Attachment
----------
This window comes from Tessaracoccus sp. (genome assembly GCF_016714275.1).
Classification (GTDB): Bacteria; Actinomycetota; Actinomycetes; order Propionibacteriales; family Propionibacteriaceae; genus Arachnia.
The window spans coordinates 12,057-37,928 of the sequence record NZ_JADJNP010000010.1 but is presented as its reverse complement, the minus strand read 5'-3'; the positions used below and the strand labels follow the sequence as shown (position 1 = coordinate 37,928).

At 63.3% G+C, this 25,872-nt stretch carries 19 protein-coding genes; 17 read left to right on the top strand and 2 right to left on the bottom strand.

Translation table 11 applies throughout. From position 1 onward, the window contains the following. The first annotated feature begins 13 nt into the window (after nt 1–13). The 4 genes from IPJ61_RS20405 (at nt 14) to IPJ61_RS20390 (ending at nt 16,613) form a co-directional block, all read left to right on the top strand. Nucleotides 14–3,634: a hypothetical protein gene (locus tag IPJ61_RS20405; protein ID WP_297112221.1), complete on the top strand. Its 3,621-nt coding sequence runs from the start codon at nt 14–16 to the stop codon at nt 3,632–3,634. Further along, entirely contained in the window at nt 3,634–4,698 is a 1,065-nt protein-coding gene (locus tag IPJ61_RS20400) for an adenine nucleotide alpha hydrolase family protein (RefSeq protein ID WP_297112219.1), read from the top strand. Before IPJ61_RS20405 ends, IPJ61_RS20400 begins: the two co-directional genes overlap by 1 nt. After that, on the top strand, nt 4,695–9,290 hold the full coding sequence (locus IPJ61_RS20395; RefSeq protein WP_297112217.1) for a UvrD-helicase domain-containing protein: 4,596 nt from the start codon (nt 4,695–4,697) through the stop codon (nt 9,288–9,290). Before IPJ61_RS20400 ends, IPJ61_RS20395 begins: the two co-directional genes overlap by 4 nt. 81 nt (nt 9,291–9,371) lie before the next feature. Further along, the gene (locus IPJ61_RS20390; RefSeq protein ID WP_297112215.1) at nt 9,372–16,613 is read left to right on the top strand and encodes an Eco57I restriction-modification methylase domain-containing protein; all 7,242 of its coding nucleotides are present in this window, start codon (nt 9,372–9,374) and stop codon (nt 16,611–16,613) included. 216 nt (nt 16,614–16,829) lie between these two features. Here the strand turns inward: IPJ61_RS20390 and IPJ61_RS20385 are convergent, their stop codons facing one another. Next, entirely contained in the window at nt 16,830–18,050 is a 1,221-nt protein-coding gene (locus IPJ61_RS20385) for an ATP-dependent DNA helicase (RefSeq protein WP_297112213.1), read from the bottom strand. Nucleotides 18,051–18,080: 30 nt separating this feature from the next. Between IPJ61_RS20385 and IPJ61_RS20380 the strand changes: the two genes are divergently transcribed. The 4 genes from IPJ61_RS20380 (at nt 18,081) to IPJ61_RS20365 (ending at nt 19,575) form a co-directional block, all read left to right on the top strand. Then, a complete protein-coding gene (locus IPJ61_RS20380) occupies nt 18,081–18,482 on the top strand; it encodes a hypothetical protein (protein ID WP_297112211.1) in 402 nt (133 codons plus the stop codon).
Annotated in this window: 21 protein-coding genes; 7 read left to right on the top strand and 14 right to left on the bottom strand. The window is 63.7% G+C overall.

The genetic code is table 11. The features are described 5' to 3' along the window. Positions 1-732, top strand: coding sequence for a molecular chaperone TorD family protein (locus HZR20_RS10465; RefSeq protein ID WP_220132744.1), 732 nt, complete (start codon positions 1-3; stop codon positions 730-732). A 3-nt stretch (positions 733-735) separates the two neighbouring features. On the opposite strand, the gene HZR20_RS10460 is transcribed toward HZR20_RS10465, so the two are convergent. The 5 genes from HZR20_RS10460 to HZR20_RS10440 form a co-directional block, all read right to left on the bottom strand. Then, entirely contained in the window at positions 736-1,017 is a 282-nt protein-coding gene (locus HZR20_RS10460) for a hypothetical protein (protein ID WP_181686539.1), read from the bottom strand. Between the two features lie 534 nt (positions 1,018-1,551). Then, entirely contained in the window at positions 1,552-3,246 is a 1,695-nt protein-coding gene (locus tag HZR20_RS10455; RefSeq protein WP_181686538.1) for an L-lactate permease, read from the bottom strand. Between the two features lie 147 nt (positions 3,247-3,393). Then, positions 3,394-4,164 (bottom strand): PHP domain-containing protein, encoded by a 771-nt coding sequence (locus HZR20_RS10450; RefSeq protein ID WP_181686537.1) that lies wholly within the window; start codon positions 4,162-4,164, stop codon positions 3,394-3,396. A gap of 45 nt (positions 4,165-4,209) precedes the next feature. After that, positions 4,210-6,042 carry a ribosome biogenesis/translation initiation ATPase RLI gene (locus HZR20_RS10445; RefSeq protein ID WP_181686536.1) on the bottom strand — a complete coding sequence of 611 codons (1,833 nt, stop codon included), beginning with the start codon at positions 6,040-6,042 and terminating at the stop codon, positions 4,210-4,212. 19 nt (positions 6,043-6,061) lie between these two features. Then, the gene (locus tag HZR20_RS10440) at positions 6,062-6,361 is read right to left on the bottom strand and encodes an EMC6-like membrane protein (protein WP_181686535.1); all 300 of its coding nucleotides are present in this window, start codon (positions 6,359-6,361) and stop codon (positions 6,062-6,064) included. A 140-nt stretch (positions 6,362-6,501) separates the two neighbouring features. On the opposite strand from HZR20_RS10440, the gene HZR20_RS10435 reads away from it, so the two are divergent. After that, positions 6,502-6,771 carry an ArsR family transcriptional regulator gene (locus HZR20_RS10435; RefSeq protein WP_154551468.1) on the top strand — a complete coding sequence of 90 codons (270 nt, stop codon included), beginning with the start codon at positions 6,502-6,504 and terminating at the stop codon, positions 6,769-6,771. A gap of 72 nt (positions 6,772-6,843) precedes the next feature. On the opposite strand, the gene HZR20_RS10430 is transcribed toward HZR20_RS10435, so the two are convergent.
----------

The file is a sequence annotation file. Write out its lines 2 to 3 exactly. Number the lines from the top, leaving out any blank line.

Classification (GTDB): Bacteria; Actinomycetota; Actinomycetes; order Propionibacteriales; family Propionibacteriaceae; genus Arachnia.
The window spans coordinates 12,057-37,928 of the sequence record NZ_JADJNP010000010.1 but is presented as its reverse complement, the minus strand read 5'-3'; the positions used below and the strand labels follow the sequence as shown (position 1 = coordinate 37,928).